Aotearoa/NZ is a tiny pawn in this Pacific rivalry between the US and China so the only question that should be posed by what passes for the 'left' here is how does the Aotearoa/NZ working class avoid being dragged by national capitalist chauvinists to fight for one or other imperialist power in the new wars that are looming everywhere? 

The answer to that is not too difficult - expropriate!

  • Oppose ALL privatisation into the hands of all large capitalist enterprises and demand socialisation under workers control. 
  • Where private firms go bankrupt, do not bail them out, do not subsidise their sale to vulture capitalists of any nationality, but socialise without compensation all their assets. That way the working class owns and controls the base of the economy and can plan production for need and not greed.
  • All land should be socialised and land users licensed via leases to produce meeting strict social criteria.  At the same time the historic question of the theft of Maori land can be settled as Maori have first claim to perpetual leasehold of their historic lands. 
  • Workers of Aotearoa and China unite! You have nothing to lose but your oppressors!
  • For a Pan Pacific Union of Socialist Republics!

Friday, April 06, 2012

Smash NACT Union busters

5000 march in solidarity with locked out dockers. Auckland March 10 2012
 The ongoing on/off strike/lockout of MUNZ local 13, AFFCO lockout and strike by meat workers; strikes by Oceania Aged Care workers; sacking of 100s of Air NZ workers, and the impending attack on teachers, are all part of NACTs plan in its second term to return to the union-busting ECA of 1991. The objective is to remove unions and allow bosses to dictate individual contracts to isolated workers who are forced to compete with one another without union protection. The strategy for the fightback must be to unite workers in unions with those not in unions into mass pickets to shutdown those workplaces that lockout and sack workers. We are for occupations of workplaces and the formation of workers councils to build for a national strike to bring down the NACT government and fight for a Workers Government.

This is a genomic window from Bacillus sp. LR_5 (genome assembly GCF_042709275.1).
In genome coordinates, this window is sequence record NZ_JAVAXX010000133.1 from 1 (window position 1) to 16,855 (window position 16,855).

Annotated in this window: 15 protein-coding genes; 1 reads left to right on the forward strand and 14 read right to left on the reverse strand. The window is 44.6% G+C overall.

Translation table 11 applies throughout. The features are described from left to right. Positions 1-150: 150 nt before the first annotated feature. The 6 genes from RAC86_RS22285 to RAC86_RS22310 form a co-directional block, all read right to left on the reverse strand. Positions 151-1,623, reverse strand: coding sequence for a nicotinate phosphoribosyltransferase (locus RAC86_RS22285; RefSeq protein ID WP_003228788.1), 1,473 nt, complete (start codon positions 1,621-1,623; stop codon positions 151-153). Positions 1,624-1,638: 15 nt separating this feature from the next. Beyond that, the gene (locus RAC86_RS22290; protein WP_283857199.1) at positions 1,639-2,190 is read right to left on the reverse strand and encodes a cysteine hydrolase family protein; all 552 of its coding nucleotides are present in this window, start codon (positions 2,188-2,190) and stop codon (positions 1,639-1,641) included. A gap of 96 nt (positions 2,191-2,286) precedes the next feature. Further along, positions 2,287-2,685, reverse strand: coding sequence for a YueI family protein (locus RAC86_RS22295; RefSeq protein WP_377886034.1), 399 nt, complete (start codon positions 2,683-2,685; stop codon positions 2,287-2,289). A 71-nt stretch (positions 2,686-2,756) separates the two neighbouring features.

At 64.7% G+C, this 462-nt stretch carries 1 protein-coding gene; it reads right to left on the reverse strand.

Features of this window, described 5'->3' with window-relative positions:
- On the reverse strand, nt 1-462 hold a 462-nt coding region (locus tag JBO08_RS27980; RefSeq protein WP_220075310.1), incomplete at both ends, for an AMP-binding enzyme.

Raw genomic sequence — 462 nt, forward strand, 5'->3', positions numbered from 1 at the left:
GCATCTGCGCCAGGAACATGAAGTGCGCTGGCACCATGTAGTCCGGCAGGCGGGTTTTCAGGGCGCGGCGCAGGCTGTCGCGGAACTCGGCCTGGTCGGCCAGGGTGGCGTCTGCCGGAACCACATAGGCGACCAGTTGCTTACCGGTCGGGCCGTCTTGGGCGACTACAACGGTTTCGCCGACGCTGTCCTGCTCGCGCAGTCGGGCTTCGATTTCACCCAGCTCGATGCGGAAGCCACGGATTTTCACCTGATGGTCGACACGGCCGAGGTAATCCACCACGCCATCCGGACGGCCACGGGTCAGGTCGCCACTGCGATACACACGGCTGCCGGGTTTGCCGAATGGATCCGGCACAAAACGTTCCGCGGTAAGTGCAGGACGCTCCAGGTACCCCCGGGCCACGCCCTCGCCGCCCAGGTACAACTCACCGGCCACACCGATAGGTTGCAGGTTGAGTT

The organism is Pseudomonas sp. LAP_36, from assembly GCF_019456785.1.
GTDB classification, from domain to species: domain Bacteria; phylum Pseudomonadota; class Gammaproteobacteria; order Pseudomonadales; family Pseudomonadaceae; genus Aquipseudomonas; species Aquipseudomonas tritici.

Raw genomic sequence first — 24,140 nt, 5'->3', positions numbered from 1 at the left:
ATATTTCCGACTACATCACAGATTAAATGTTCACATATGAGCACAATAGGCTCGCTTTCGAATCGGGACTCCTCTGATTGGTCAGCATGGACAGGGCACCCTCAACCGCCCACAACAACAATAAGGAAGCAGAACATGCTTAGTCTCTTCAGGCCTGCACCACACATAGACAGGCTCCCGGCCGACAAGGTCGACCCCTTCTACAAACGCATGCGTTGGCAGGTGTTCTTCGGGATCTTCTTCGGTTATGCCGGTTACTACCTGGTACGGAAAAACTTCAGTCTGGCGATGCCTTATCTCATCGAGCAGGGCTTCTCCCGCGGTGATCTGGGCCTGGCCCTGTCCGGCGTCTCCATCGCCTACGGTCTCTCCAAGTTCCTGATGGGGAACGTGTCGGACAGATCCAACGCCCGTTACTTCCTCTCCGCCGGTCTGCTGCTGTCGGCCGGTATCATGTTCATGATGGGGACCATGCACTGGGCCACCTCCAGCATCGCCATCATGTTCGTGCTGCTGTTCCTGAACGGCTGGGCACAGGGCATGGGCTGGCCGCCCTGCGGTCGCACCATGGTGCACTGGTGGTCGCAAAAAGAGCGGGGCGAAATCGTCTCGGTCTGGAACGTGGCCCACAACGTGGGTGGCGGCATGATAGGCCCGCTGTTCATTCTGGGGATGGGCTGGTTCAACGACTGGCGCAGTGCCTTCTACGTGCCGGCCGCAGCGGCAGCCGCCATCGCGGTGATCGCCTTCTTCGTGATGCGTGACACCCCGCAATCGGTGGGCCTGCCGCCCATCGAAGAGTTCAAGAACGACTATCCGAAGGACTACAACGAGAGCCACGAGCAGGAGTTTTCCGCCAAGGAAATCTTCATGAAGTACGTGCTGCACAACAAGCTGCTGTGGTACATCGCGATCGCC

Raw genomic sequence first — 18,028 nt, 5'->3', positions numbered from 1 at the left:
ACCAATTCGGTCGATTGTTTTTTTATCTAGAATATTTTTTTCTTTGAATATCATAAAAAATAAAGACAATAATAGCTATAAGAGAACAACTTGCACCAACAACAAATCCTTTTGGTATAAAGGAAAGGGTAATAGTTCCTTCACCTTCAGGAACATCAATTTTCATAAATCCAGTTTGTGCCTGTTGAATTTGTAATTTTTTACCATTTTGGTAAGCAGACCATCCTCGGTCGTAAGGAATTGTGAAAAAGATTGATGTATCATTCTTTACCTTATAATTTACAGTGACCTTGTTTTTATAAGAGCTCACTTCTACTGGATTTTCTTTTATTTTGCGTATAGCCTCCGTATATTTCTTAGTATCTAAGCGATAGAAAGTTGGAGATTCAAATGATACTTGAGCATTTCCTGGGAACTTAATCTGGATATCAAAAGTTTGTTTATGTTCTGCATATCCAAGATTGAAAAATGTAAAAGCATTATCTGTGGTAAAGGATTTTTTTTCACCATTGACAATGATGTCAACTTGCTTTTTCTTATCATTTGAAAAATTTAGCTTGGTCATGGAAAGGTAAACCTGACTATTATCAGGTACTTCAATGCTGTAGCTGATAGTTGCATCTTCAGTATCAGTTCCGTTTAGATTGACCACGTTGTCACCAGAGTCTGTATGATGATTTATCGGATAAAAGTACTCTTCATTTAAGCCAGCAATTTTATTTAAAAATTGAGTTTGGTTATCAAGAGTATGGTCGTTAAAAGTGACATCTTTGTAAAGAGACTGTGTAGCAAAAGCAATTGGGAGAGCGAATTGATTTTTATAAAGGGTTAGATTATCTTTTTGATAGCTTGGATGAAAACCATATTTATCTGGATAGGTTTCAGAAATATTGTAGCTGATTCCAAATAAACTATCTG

History of attacks on unions

We have seen the affects of this destruction since 1984 when the Fourth Labour Government deregulated the economy and began to deregulate the labour market. The union bureaucracy was directly implicated in this by refusing to fight for fear that Labour would not get elected in 1984. The massive restructuring of the economy meant that the membership of the unions paid the price in lost jobs, pay and conditions. The unions slumped from around 50% of the workforce to less than 20% today. That means that 20% organised labour are trying to fight not only for their own rights and living conditions, but for the rights of the other 80%.

The major attack came in 1991 with the Employment Contracts Act (ECA) that introduced individual contracts but also empowered the bosses to take on and split up and defeat the most militant sections of the labour movement.

The labour bureaucracy reveals it’s rottenness along with the Labour Party when they are in power. The labour bureaucracy acts like a branch of management, for the bosses, and holds down workers who have fighting demands. This was the role of the CTU leadership again in 1991. When they acted in the interests of the bosses, they averted a general strike against the ECA, and acted in their own self interest; they convinced parliament to let them continue as ‘workers representatives’. The labour bureaucracy is the layer which put on the leg-iron on workers and keeps it oiled up.